Today is my stop on the tour for Sairō’s Claw by Virginia McClain, organised by Storytellers on Tour. Thank you once again to Justine and Timy for having me along on this highly enjoyable tour! As soon as I saw the cover for this book I knew I had to read it and I greatly appreciate being sent a digital copy to read in exchange for an honest review, as part of the tour. Thank you to Justine, Timy and Virginia McClain for sending me a copy. Please be sure to check out the posts from the other bloggers taking part on the tour as well:
Sairō’s Claw by Virginia McClain
Series: Gensokai Kaigai (#1), Chronicles of Gensokai (#3)
Published: May 7, 2021
Genre: Fantasy, Action-Adventure, LGBTQ, Seafaring Adventure Fantasy, Samurai-inspired Fantasy
An action-adventure fantasy romp featuring sword lesbians, sea battles, and a grumpy wolf spirit.
Torako has done many things to protect the valley that she calls home, but she’s never looted a corpse before. So when the katana she steals off the still-cooling body of a bandit turns out to be possessed by a grumpy wolf kami, she can only assume it’s because she’s somehow angered the spirits. An impression that’s only reinforced when she returns home to find her wife abducted and her daughter in hiding. But angry spirits or no, Torako isn’t about to let bandits run off with the love of her life, even if it means taking their 3 year old on a rescue mission.
In all Kaiyo’s years as Captain of the Wind Serpent she has never once questioned her admiral’s orders. So when she receives the command to abduct a civilian scribe with the help of fifteen felons, she registers her objections, but does as she is bid. Yet, as the mission unfolds, Kaiyo finds herself questioning everything from her loyalties to her convictions.
As Torako and Kaiyo’s fates cross like dueling blades, their persistence is matched only by their fury, until they uncover a series of truths they may never be ready to accept.
Sairō’s Claw is the first of Virginia McClain’s books that I have read, and also the first fantasy I have read which was set mostly at sea. I have to say it will not be the last I read of either of those! Set in a society inspired by Japanese history and culture, I was grateful at times for the glossary at the beginning of the book. However once I got used to the Japanese terminology interspersed within the text and its unusual and intriguing style, I really loved this book, and could not put it down. The language is just as essential in helping to build this world, rich in cultural formality and ancient customs, such as the tea ceremony, as are the vibrant descriptions of the locations themselves. The worldbuilding is constantly in the background of the action of the story, but it is still very present, and the result is a vivid depiction of a world you can easily visualize without realizing it has been described to you.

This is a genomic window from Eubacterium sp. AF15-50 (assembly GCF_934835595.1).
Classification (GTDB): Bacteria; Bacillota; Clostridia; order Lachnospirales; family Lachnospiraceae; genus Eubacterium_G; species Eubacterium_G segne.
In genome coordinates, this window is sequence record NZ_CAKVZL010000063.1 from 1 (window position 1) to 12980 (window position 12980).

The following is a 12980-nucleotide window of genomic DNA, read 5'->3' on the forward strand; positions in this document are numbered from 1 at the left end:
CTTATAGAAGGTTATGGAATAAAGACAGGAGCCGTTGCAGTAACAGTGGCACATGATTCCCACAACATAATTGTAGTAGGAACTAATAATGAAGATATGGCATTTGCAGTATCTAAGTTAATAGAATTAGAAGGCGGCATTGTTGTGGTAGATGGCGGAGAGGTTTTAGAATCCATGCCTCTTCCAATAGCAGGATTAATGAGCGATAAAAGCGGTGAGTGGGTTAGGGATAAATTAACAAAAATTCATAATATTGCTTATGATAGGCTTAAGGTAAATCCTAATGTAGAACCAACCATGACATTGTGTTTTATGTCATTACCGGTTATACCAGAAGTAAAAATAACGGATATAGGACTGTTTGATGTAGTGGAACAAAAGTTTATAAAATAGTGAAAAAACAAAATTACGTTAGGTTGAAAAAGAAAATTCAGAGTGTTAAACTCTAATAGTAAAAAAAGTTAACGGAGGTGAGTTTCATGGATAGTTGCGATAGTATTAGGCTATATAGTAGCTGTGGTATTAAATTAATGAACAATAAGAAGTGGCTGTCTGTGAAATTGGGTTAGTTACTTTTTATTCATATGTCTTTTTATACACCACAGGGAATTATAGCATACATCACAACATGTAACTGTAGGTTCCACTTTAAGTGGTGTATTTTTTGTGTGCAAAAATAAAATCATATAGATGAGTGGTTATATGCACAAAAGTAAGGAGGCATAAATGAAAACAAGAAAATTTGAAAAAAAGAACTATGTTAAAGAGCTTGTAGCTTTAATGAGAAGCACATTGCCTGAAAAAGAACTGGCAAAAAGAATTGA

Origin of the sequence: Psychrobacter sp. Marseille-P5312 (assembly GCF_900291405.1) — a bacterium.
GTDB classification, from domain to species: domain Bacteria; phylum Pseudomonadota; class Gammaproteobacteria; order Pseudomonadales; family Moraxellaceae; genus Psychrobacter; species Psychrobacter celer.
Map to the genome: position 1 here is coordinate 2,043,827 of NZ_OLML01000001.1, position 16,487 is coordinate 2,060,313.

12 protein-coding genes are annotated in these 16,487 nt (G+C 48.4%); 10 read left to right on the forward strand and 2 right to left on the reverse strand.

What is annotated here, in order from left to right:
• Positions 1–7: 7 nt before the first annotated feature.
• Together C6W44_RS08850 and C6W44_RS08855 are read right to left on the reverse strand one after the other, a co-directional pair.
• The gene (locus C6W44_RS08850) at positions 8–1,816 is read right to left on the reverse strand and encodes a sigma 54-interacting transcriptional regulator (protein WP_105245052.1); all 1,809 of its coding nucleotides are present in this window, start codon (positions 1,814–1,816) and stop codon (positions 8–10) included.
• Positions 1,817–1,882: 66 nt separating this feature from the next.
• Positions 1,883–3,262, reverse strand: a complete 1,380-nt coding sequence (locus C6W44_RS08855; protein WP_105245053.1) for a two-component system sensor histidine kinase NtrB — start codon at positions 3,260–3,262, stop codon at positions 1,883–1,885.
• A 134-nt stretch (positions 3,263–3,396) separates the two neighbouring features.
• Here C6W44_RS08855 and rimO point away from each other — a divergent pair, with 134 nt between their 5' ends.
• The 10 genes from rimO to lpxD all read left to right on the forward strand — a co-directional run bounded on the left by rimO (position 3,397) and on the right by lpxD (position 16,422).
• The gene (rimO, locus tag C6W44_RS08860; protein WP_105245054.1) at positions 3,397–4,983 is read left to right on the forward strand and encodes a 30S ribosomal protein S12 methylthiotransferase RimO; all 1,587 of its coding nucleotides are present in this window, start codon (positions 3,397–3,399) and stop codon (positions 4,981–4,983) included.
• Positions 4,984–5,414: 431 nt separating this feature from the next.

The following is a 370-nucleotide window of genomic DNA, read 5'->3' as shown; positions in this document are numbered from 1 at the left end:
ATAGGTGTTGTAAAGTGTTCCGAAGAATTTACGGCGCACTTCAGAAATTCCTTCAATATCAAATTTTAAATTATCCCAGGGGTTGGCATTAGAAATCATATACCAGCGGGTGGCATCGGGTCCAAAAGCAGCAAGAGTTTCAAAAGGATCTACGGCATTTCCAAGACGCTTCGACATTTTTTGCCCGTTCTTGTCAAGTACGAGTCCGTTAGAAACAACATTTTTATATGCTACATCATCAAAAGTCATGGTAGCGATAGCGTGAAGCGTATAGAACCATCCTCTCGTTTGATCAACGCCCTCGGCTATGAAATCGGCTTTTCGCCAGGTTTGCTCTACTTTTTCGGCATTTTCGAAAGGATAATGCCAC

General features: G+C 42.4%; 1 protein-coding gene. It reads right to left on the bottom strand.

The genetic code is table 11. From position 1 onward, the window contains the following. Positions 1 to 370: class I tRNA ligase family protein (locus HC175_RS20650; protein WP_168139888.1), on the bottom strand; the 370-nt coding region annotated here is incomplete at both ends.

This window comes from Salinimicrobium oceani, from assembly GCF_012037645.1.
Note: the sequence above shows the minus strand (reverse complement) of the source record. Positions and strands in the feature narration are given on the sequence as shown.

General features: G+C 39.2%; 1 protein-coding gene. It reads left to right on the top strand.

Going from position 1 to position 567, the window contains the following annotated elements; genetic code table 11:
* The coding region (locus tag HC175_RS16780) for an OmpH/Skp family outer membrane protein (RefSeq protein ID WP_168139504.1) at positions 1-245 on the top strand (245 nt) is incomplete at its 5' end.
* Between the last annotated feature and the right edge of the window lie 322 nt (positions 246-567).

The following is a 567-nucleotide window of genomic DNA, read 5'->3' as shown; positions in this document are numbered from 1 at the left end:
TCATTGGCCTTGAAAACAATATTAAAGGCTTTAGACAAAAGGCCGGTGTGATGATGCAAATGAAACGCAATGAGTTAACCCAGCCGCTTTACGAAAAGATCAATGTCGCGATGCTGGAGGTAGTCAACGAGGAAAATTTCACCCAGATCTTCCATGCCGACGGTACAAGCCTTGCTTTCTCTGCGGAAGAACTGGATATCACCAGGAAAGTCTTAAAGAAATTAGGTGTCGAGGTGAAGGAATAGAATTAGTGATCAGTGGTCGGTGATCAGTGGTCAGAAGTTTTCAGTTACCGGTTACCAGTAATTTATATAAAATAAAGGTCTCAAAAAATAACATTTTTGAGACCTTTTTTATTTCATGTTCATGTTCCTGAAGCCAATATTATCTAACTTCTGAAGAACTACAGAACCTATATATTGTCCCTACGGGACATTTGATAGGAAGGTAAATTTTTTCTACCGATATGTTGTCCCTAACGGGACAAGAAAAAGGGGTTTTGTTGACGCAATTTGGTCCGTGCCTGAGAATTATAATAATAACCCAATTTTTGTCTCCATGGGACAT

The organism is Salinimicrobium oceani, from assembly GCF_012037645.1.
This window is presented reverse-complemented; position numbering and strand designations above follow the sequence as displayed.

The characters in this novel are detailed and nuanced, full of contradictions, with levels of believable emotion and motivation. Noone is a stereotype. I loved Kaiyo, the no-nonsense ship’s captain and daughter of Admiral Saito, who is expected by her mother to behave and dress in a way which is anathema to her authentic self. She is respectful of her parents and occasionally complies, in order to avoid the wrath of her mother, but when expected to marry in order to mend her tarnished reputation, Kaiyo is horrified. She is determined not to go along with such a plan, until persuaded by her mother’s pick for her, her first mate, Tanaka, that it could simply be an arrangement of convenience.
Kaiyo is sent by her father on a dangerous mission to kidnap a scribe and ex-spy, Raku, with the help of fifteen criminals of the worst type. She finds it a daunting task but her upbringing and respect for her father would not allow her to refuse such a task, despite her instincts telling her she should not undertake such a mission.